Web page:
“Babylon: A Place You’ve Only Heard Of” Exercise

"Abbildung der Stadt Babylon" ("Picture of the City of Babylon"),  Erasmus Francisci, copper engraving on paper, 1680

“Abbildung der Stadt Babylon” (“Picture of the City of Babylon”), Erasmus Francisci, copper engraving on paper, 1680

Class: Introduction to Creative Writing (The College of William & Mary)
Genre: Nonfiction
Purpose: To examine how place becomes setting and to cultivate an “outsider’s” point of view
Readings: “Goodbye to All That,” “Babylon,” and “No Man’s Land” from Eula Biss’s Notes from No Man’s Land and “Goodbye to All That” by Joan Didion

 

  1. Think about a city or country that you’ve never heard of but have never been to. This can be a real (Saigon), mythic (Troy), or imagined place. Describe what you know or imagine to know about this place. Write for 5 minutes.
  2. Now think about your hometown. Describe it as you remember it, including the homes, the landscape, the stores, the values, etc. Write for 5 minutes.
  3. Write a paragraph that considers similarities between the place you’ve never been and your hometown. Write for 3 minutes.
  4. Is there something notable or notorious about your hometown? Write for 3 minutes about how outsiders might view your hometown. Is there something unique to your hometown and therefore strange to outsiders? Would an outsider have prejudices against your hometown? Write for 3 minutes.
  5. How might you be like the outsider with the place you’ve never been? Write a meditation on these similarities for 5 minutes.

Setting and Voice

Victoria Embankment, London (circa 1930)

Victoria Embankment, London (circa 1930)

Class: Introduction to Creative Writing (The College of William & Mary)
Genre: Fiction and Nonfiction
Purpose: To examine how setting is influenced by voice
Readings: Chapters 3 (“Voice”), with “Guns for Teachers” by Warren J. Bowe and “What I Learned” by David Sedaris, and Chapter 5 (“Setting”), with “At the Dam” by Joan Didion, in Janet Burroway’s Imaginative Writing

Read the following two passages—the first from the second page of a novel, the second from the third and fourth paragraphs of an essay—by the same author about a woman going out to run an errand. Consider the author’s use of voice and setting. How does the voice change between the novel and the essay? What might point of view have to do with voice? What impression do you get of the characters from these excerpts? How much do we know about the setting? Why does the author describe the setting early on in the work?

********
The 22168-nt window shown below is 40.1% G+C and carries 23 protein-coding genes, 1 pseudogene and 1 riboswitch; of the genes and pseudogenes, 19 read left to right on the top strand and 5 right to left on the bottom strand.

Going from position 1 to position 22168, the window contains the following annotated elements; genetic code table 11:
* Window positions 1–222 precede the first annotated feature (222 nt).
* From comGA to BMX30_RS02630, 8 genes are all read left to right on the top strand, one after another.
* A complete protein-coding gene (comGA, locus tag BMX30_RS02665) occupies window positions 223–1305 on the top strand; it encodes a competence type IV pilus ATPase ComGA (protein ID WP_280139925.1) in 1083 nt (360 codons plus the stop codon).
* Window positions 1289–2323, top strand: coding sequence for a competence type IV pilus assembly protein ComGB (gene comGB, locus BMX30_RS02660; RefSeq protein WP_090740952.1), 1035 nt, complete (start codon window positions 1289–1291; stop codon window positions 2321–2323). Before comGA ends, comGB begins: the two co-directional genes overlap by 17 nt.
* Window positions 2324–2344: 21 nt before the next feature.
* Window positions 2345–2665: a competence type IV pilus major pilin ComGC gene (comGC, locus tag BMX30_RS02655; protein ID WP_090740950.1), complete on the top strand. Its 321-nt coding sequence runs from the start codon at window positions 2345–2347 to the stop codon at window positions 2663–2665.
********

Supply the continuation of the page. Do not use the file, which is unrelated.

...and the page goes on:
For having lived in Westminster—how many years now? over twenty, —one feels even in the midst of the traffic, or waking at night, Clarissa was positive, a particular hush, or solemnity; an indescribably pause; a suspense (but that might be her heart, affected, they said, by influenza) before Big Ben strikes. There! Out it boomed. First a warning, musical; then the hour, irrevocable. The leaden circles dissolved in the air. Such fools we are, she thought, crossing Victoria Street. For Heaven only knows why one loves it so, how one sees it so, making it up, building it round one, tumbling it, creating it every moment afresh; but the veriest frumps, the most dejected of miseries sitting on doorsteps (drink their downfall) do the same; can’t be dealt with, she felt positive, by Acts of Parliament for that very reasons: they love life. In people’s eyes, in the swing, tramp, and trudge; in the bellow and the uproar; the carriages, motor cars, omnibuses, vans, sandwich men shuffling and swinging; brass bands; barrel organs; in the triumph and the jingle and the strange high singing of some aeroplane overhead was what she loved; life; London; this moment of June.*

~

How beautiful a street is in winter! It is at once revealed and obscured. Here vaguely one can trace symmetrical straight avenues of doors and windows; here under the lamps are floating islands of pale light through which pass quickly bright men and women, who, for all their poverty and shabbiness, wear a certain look of unreality, an air of triumph, as if they had given life the slip, so that life, deceived of her prey, blunders on without them. But, after all, we are only gliding smoothly on the surface. The eye is not a miner, not a diver, not a seeker after buried treasure. It floats us smoothly down a stream; resting, pausing, the brain sleeps perhaps as it looks.